This might turn out to be the year of the leveraged buyout. Through March, deals worth more than $45 billion were completed -- nearly half the amount for all of 2005. According to Louise Purtle, a strategist at New York-based independent research shop CreditSights Ltd.: "There is no end in sight."
Private-equity funds have collected billions in recent years and are itching to deploy their cash. The main targets: companies with flat stock prices, low earnings valuations, and heavy debt.
Creating a list of LBO candidates isn't easy in this go-go environment, says Purtle, since no price appears to be too high, and the prey keeps getting larger: Witness the $14 billion April sale of a majority stake in General Motors Acceptance Corp. (GMAC) to a group of private-equity investors. Purtle took a stab at identifying buyout bait using a three-step process that started with the Standard & Poor's 1500-stock index.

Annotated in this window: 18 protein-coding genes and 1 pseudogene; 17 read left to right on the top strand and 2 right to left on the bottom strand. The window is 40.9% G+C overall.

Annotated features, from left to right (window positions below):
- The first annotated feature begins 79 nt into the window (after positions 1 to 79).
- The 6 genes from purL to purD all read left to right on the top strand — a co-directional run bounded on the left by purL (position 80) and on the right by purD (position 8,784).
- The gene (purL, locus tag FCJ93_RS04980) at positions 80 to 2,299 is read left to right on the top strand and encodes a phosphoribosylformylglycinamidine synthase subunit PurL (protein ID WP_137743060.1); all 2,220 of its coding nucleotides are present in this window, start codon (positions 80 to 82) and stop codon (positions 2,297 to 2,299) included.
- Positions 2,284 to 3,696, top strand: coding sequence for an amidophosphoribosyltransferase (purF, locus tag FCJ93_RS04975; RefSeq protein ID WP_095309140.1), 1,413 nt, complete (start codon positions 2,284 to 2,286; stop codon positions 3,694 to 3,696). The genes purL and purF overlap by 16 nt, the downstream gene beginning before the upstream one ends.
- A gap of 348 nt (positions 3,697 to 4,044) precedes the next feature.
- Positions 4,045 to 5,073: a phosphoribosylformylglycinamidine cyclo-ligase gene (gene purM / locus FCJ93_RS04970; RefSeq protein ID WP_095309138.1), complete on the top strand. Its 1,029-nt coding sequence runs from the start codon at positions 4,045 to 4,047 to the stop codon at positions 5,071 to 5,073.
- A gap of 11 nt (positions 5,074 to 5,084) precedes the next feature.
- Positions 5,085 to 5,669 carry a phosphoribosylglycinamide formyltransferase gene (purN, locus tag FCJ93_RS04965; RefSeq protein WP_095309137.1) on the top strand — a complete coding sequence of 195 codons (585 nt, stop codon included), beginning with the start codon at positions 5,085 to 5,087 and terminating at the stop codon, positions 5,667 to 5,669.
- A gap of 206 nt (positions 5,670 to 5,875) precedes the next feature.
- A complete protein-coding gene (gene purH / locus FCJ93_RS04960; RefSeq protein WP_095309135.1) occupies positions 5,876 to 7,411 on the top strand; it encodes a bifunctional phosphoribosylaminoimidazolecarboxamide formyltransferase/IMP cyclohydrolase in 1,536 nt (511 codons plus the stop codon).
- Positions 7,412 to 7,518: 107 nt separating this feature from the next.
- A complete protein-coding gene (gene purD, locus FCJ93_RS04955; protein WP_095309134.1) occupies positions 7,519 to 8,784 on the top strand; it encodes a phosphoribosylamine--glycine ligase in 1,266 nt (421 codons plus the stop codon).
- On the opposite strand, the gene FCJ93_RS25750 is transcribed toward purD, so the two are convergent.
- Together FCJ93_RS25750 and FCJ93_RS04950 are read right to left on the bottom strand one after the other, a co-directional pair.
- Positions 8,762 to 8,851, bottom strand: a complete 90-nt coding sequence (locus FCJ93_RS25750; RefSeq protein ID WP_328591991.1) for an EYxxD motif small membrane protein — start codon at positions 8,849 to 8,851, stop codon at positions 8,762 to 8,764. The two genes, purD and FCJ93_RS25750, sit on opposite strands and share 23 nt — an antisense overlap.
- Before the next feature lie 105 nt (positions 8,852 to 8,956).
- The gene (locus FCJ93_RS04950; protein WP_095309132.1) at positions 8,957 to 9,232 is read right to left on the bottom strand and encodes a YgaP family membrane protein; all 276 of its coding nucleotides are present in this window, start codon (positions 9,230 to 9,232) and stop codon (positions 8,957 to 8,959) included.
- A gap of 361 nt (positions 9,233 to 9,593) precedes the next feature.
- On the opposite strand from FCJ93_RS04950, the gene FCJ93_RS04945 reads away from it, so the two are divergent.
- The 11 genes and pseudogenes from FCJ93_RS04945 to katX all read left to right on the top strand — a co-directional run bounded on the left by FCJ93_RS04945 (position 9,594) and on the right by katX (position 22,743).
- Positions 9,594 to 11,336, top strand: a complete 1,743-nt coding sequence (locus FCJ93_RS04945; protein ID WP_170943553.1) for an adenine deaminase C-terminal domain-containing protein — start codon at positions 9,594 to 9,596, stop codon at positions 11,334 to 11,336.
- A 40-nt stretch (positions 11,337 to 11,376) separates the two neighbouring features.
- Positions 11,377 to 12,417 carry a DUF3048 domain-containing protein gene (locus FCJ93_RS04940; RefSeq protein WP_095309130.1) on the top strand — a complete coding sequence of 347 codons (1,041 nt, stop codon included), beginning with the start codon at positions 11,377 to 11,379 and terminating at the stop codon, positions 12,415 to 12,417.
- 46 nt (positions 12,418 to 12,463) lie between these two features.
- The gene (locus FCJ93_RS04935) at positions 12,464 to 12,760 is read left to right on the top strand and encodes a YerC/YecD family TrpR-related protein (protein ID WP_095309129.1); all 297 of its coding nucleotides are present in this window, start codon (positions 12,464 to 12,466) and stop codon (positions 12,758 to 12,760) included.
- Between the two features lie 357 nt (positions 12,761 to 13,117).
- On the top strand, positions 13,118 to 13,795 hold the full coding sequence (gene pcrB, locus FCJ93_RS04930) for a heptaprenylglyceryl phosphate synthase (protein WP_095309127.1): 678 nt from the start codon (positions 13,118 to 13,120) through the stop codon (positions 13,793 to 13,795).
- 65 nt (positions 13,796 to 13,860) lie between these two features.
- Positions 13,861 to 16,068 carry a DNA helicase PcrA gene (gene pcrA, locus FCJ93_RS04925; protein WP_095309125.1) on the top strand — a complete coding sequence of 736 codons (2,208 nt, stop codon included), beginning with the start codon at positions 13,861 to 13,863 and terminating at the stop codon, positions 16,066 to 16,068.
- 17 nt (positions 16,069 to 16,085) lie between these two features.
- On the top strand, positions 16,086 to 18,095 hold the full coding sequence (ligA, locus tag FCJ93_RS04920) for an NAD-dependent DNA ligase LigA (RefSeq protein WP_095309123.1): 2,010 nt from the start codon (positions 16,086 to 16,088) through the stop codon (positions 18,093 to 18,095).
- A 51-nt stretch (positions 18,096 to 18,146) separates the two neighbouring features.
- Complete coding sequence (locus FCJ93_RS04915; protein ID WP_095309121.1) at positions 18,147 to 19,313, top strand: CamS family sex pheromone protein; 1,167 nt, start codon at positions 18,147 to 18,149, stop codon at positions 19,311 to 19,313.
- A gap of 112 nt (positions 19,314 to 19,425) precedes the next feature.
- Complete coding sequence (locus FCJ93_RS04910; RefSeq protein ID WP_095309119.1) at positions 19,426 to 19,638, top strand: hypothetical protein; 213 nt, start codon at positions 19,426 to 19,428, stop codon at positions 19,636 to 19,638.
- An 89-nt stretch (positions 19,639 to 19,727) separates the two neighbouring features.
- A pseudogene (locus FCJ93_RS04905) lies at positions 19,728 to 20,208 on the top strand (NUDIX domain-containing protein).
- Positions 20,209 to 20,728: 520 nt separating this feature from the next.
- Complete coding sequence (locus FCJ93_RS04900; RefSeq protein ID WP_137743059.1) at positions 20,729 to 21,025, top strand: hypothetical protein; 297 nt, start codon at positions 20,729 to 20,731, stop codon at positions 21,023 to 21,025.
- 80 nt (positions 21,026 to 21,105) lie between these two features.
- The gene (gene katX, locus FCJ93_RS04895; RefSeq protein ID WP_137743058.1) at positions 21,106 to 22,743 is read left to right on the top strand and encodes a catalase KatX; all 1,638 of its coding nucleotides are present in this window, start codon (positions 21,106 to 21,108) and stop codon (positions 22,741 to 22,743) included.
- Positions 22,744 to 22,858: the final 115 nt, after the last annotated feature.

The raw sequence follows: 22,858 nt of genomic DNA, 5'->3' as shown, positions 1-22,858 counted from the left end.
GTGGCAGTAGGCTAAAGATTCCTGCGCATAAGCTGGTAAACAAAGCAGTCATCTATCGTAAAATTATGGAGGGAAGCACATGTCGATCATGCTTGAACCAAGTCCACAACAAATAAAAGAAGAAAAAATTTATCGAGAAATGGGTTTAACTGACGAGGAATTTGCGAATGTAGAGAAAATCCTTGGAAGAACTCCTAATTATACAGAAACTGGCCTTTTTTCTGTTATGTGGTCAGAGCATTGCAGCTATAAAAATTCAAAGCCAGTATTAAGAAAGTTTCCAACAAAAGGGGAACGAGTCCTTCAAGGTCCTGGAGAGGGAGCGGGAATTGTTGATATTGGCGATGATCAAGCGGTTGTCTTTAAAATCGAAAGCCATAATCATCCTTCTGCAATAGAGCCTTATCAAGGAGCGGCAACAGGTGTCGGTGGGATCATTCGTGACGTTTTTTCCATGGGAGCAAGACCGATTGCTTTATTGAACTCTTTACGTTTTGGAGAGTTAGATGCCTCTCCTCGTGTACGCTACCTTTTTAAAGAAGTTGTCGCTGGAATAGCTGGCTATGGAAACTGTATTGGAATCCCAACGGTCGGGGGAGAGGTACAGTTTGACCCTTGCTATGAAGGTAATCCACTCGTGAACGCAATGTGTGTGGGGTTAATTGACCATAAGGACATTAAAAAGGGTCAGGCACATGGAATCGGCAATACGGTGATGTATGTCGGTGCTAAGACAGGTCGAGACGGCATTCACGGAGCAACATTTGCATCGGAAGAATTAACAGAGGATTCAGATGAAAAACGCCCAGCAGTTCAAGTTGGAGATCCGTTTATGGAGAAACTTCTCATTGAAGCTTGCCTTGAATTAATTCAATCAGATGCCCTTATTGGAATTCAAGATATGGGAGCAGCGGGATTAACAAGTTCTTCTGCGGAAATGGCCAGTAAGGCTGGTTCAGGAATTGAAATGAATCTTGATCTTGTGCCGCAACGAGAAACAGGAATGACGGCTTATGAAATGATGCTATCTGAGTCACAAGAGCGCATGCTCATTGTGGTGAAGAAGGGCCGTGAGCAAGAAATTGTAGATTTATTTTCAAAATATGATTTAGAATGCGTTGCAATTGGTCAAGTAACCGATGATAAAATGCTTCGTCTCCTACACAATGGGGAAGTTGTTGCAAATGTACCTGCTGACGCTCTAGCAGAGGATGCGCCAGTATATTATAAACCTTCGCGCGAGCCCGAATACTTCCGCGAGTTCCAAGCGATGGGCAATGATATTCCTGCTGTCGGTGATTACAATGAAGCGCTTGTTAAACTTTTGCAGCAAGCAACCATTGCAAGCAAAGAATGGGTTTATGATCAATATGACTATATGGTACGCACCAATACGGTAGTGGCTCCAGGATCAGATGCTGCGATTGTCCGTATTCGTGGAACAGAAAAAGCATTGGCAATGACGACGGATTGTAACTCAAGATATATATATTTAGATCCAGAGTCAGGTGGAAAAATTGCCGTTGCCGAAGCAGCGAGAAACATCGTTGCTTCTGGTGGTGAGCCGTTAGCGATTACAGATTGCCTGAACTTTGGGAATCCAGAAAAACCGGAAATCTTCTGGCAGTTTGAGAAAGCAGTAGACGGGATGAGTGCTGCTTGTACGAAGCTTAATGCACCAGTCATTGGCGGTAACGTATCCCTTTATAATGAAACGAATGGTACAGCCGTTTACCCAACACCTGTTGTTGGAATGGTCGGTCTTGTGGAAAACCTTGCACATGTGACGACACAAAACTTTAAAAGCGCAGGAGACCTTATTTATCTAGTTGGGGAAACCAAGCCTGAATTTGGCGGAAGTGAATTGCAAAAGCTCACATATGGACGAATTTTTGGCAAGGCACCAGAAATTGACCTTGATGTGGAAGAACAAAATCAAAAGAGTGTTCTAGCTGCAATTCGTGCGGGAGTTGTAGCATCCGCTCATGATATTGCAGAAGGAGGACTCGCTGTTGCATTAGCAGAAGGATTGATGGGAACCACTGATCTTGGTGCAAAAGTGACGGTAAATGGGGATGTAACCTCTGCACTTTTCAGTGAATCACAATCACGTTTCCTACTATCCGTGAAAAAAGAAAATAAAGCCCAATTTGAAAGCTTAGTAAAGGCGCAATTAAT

First, she eliminated companies that fall into the bottom 25% in terms of a valuation measure called EV/EBITDA (or enterprise value to earnings before interest, taxes, depreciation, and amortization), which helps normalize the results across sectors that carry higher or lower price-earnings ratios. Next, she tossed out companies that outperformed the S&P 1500 Index's total return in the 12 months ended in early March. Then she cut those with market values greater than $10 billion, companies still considered too big to be bagged easily. She was left with 204; the biggest 25 are listed at right.
Plenty of well-known investment-grade companies from a broad swath of sectors made the list. Of course, these are just potential targets based on fundamentals. But with Wall Street dying to dig its mitts into the private-equity war chest and pull out advisory fees, you can bet more big deals will come, and soon.
By Mara Der Hovanesian